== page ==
Lately, I’ve noticed something that I actually find a bit unsettling. There is a battle raging, just under the surface of our day to day lives, that pits women against each other in ways that are so insidious and destructive, it boggles my mind. It is a battle between women who have children and those who do not.
As for myself, I am caught somewhere in the middle. I am the mother of one. My daughter has been the driving force in everything I do since the day she was born. Indeed, I could not, for one second, imagine my life without her and I would go through pregnancy and childbirth a thousand times for my sweet girl. That being said, I decided on the day she was born that she would be my one and only. I never felt that craving to have more children. Even today, I can walk past a newborn baby, snuggle it for 30 seconds and give him or her back to her parents and not even feel the slightest twinge of maternal instinct making a reappearance. Since the day of Tricia’s birth, countless people have pelted me verbally with the same question, “when are you having another one?” to which I bluntly answer without any hesitation “Never, she’s my one and only.” Almost always, they are taken aback with my statement, like somehow I have no heart, or that I’m somehow “defective”. Clearly that is not the case, I just never wanted any more children. I don’t think that makes me heartless, or evil, or any less of a woman. It just means that one is more than enough for me on any given day…period. The funny part is, if you were to ask Tricia if she wished for a brother or sister, she would answer "absolutely not." She is content in her standing as an "only child."
I know women on both sides of the maternal spectrum – those with nearly a baseball team, and those who have no children at all, and never intend on having children. My own sister has been blessed with four spectacular children, whom I adore. I might also add that my sister has never looked at me as some sort of freak for only having one child, nor have I ever looked at her as someone who should be medicated for having four. But it’s not always that way with others. It seems that those who have and those who have not often look at each other with something just this side of contempt...not always, but frequently enough for me to take notice and shake my head. There is a perception that women who have no children are selfish, uncaring, and career-driven in ways that go against the very grain of being a woman. Likewise, these same childless women look at those with children often with a sense of resentment for being treated or looked upon as self-centered and narcissistic. They also frequently see mothers as "out of touch" with the rest of the world and "not the sharpest knives in the drawer", as if they had delivered any brain they had right along with the baby, leaving them an empty-headed shell. My personal opinion is that there is no right or wrong. It is simply a matter of choice. I respect those who have devoted their life to their children with complete selflessness, and I also respect those who do not feel that instinctual need to walk the path of motherhood. Motherhood is not for everyone, I can personally attest to that fact. It’s the hardest job I’ve ever had. Any mother who says differently is either a pathological liar or needs to stop smoking crack. I know for myself, I waited until I was 34 to have my daughter, so I knew what was out there in the world, and all that it offered to me. At 34, I had worked hard, played harder, knew what I wanted, and really enjoyed having a career. I was not accustomed to putting anyone else first, and admittedly, I’m still not always good at that part. Maybe it is a sign of my generation. Many of us waited longer to have our children, and put ourselves and our careers ahead of motherhood. It’s not a bad thing, but let’s face it, if you have your kids when you’re 20, you really don’t know anything about that glorious life of a twenty-something - footloose, fancy-free, not a care in the world lifestyle. If you’ve never tasted chocolate, you don’t know what you are missing. But once you’ve tasted it...wow! Many of my friends have also paid dearly for their decision to wait, suffering through infertility issues, and spending tens of thousands of dollars to have a much-wanted child. My heart breaks for anyone who goes through that experience. But it seems to be the price for waiting to start a family until later in life.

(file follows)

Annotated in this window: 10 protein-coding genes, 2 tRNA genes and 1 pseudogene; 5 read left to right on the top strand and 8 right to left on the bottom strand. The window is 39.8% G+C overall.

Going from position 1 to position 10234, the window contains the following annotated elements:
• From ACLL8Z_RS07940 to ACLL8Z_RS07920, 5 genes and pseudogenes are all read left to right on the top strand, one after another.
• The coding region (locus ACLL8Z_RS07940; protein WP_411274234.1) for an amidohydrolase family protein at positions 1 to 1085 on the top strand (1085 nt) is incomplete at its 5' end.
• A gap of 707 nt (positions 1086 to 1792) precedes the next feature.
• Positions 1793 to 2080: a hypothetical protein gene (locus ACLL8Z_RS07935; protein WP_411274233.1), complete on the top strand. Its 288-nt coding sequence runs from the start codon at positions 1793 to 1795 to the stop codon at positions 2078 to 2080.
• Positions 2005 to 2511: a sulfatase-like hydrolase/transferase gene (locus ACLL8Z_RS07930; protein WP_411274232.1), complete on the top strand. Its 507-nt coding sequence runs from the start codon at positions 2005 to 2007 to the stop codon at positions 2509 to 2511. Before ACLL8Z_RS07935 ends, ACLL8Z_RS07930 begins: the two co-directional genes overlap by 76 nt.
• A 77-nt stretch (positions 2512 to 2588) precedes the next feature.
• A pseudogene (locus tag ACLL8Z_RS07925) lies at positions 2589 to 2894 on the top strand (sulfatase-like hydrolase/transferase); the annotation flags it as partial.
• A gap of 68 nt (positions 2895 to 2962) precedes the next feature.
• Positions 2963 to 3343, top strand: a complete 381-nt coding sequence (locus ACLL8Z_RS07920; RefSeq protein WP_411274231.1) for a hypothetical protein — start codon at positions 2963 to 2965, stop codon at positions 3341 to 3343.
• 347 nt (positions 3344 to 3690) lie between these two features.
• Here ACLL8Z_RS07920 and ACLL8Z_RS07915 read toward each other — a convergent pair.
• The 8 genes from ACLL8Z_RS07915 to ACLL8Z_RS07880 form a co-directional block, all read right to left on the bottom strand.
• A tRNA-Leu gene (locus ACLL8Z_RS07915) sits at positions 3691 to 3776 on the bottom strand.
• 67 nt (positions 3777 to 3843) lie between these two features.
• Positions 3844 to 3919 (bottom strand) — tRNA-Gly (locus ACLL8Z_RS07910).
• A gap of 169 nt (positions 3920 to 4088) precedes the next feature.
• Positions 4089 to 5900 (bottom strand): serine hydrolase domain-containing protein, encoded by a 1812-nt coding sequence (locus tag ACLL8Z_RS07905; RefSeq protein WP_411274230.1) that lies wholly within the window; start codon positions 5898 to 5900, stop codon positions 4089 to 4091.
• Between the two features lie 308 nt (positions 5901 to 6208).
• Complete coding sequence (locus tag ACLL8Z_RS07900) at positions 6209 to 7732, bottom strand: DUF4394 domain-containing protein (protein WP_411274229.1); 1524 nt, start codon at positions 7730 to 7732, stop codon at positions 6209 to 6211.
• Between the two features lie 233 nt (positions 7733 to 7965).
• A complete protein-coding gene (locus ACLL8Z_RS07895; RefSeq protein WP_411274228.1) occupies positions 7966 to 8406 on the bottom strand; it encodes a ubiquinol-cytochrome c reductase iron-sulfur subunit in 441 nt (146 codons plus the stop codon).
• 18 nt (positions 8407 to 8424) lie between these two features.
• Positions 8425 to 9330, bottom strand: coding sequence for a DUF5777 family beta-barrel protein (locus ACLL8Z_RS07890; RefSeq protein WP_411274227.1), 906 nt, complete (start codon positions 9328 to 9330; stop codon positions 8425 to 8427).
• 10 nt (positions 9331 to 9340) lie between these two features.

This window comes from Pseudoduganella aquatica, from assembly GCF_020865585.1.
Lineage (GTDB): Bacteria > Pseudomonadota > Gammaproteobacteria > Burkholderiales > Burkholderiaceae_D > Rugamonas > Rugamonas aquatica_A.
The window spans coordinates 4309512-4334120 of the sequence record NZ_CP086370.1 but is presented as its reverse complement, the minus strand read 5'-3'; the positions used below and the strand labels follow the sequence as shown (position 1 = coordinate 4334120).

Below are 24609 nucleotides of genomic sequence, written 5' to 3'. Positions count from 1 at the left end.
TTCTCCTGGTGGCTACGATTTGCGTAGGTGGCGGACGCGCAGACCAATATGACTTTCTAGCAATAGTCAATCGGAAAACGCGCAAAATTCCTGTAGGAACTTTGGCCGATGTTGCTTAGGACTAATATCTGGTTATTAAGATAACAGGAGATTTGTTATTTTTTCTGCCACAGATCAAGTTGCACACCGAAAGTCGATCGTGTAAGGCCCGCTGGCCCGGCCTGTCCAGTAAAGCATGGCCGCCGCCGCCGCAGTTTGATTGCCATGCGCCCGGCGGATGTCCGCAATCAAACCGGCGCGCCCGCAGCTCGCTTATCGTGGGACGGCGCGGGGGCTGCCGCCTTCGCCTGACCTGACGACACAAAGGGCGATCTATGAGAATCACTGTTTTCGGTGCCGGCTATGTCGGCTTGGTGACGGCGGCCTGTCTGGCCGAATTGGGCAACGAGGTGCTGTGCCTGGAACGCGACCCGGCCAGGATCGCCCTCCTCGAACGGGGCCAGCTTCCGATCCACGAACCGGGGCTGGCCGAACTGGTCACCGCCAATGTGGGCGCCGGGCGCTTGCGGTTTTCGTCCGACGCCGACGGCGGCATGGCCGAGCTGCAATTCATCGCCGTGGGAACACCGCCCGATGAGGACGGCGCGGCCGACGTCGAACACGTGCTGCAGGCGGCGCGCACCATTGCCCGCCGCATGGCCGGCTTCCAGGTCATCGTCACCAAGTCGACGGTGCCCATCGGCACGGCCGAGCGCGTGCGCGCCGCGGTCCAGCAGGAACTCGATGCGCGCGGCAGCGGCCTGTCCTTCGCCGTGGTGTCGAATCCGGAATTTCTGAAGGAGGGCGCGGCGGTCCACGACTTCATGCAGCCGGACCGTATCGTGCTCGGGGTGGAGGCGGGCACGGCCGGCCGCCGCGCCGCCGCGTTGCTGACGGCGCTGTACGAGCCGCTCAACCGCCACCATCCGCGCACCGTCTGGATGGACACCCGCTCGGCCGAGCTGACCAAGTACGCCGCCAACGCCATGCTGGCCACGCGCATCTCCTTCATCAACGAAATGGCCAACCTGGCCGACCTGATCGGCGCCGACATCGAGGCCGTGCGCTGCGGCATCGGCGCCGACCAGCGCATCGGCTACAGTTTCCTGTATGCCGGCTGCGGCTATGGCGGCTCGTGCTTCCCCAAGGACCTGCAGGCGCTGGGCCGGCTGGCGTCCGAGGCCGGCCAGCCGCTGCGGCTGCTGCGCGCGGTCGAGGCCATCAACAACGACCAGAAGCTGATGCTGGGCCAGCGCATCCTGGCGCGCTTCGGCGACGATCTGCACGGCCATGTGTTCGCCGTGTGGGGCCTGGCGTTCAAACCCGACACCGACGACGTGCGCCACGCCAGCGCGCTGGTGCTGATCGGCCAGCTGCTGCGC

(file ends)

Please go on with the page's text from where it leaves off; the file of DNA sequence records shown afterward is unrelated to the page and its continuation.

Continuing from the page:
I would hope that we could all develop a better understanding and appreciation for each other and our decisions to choose whatever path suits us, however different they may be. Being a mother does not make you a better woman. Likewise, foregoing motherhood for a career does not make you more valuable monetarily or more intelligent. We should respect each other for our choices, and embrace our uniqueness. There is room for everyone at the table, and I believe that in my heart.